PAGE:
Today, a message in the wrong medium has much to
tell us. The University of Houston's College of
Engineering presents this series about the machines
that make our civilization run, and the people
whose ingenuity created them.
I blink my eyes as I go from
the I-MAX theater back into sunshine. I've just
spent 40 minutes on the Atlantic floor with an
unlikely crew of Russian, Canadian, and American
divers, revisiting the sunken Titanic.
Everything about it was odd: that strange alliance,
forged in the late days of the cold war; the use of
I-MAX in such claustrophobic closed space.
Of course I-MAX is a Canadian invention. And the
Russians have provided a remarkable pair of
Finnish-designed submarines, called Mir-1 and
Mir-2. These submersibles can dive as deep as three
miles. The word Mir means peace, and
it recurs in Russian technology. The subs were
designed to work in a buddy system, looking after
each other at great depths.
Those inky depths are a poor place for the sweep of
I-MAX. The brightest lights carry only a few dozen
yards. Yet oceanographer Joseph MacInnis became
obsessed with doing an I-MAX after he first dove
into the Titanic in 1987. For
lighting, an American team developed a powerful new
kind of sub-sea mercury vapor lamp.
As the great four-story screen carries us down into
the wreck, it keeps cutting back to an interview
with 87-year-old Eva Hart. Eva was seven when she
and her mother got into a Titanic
lifeboat and left her father standing on deck. Now
she tends roses, plays the organ in a small English
church, and looks after a French bulldog -- like
the one she'd once played with on the
Back down below, the Mir subs collect soil and
biological samples. Titanic, it seems,
landed on very densely packed silt. Then the subs
tiptoe into the Titanic engine room --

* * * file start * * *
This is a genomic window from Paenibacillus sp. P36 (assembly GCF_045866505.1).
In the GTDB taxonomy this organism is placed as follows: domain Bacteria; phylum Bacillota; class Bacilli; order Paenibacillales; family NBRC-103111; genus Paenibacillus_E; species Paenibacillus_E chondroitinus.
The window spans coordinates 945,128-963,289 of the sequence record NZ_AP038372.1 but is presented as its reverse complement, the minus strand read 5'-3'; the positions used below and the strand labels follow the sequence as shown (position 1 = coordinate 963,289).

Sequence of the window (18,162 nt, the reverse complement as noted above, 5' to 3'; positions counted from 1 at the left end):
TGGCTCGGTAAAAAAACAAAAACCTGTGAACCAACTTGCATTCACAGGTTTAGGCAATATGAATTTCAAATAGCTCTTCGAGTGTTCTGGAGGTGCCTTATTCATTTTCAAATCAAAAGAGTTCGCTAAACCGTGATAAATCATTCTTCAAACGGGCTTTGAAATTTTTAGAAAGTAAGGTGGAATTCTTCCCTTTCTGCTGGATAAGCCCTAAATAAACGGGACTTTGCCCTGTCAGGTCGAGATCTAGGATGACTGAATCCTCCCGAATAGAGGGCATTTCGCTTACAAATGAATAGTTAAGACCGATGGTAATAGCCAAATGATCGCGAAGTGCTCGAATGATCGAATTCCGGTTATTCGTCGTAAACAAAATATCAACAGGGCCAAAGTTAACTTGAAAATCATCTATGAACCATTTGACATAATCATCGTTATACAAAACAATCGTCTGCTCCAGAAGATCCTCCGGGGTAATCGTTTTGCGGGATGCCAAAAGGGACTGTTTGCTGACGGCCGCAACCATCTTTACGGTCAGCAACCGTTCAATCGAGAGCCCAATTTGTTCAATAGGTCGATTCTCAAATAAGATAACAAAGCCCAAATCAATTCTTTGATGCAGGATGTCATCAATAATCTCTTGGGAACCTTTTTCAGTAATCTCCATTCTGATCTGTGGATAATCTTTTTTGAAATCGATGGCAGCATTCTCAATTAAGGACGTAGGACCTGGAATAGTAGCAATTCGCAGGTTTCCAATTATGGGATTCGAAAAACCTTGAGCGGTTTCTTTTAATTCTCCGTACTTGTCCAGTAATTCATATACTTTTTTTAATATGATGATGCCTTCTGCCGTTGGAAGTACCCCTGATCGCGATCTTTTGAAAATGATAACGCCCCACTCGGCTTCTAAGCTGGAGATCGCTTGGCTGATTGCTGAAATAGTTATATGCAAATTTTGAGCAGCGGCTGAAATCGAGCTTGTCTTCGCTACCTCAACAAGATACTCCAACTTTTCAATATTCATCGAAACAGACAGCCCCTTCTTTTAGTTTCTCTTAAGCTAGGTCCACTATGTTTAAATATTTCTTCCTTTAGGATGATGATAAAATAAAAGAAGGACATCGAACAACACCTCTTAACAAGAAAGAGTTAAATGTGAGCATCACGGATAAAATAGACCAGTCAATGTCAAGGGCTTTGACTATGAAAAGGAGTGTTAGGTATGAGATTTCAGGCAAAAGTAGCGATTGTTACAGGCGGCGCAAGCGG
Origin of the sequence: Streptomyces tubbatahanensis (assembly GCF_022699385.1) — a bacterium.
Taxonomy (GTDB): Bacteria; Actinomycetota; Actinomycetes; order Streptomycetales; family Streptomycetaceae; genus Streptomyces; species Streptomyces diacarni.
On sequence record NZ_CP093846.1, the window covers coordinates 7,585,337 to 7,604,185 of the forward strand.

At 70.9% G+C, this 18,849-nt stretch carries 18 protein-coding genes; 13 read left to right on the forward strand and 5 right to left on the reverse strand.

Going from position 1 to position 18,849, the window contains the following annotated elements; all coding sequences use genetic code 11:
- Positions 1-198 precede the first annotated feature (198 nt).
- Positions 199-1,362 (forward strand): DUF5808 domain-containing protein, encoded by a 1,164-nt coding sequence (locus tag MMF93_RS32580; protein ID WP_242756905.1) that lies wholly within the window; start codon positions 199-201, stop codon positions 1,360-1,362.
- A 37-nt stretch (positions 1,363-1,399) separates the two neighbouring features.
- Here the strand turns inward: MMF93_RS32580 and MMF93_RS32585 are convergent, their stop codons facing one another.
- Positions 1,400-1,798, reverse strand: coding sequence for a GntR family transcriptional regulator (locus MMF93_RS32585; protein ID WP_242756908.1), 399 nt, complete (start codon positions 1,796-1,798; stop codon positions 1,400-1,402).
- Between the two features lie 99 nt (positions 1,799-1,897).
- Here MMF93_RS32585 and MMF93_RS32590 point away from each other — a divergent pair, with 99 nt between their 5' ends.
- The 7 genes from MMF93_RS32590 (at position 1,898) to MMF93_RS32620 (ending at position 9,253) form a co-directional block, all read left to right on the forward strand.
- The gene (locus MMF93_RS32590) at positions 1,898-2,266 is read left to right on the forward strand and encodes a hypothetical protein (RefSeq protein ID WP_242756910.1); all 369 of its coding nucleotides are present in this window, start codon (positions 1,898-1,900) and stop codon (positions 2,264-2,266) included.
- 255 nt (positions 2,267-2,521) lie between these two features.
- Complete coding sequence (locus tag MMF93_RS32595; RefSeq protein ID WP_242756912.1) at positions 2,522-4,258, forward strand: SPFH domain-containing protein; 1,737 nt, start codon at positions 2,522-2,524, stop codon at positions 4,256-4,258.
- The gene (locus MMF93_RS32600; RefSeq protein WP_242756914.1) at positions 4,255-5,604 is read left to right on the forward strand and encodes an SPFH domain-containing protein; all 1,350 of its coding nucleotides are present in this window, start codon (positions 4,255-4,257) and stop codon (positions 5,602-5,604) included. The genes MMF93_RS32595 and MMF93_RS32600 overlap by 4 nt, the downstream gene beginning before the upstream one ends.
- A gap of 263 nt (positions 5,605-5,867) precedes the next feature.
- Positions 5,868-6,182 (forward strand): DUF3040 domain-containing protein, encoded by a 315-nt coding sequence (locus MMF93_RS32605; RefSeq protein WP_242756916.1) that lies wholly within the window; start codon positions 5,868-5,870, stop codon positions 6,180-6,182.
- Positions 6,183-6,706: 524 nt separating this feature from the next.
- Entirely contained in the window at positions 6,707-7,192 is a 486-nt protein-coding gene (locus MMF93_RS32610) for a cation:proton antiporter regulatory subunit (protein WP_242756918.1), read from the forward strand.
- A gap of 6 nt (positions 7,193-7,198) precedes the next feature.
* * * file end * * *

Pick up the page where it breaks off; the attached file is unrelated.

each looking to see that the other doesn't hang up
on a loose cable or pipe. They do an eerie waltz
about the largest steam engine ever built.
Finally, pilot Anatoly Sagalevitch confesses that
he always wanted to stand on the
Titanic's bridge. He jockeys his sub
to a position where he seems to do so. This isn't
really a movie about the Titanic or
about a joint research venture. It's about dreams
and nightmares: Anatoly's, Eva's, MacInnis's.
There's also a Russian sailor applying paint to the
research vessel on the surface.
By night he paints not ships, but pictures. He's
working on an awful vision of the sinking
Titanic carrying people to Heaven and
to Hell. It looks like Hieronymus Bosch. He has no
interest in diving into the wreck. He survived a
shipwreck himself, years ago. He tells us, "I don't
need to dig about in the mud to find the
Titanic. The Titanic is
here, inside my head."
That's what this strange movie was really about. It
was about the broken ship within our minds. It was
about the way we use our creative skill to heal our
own wounds. It was about the inevitable moment when
technology becomes metaphor.
I'm John Lienhard, at the University of Houston,
where we're interested in the way inventive minds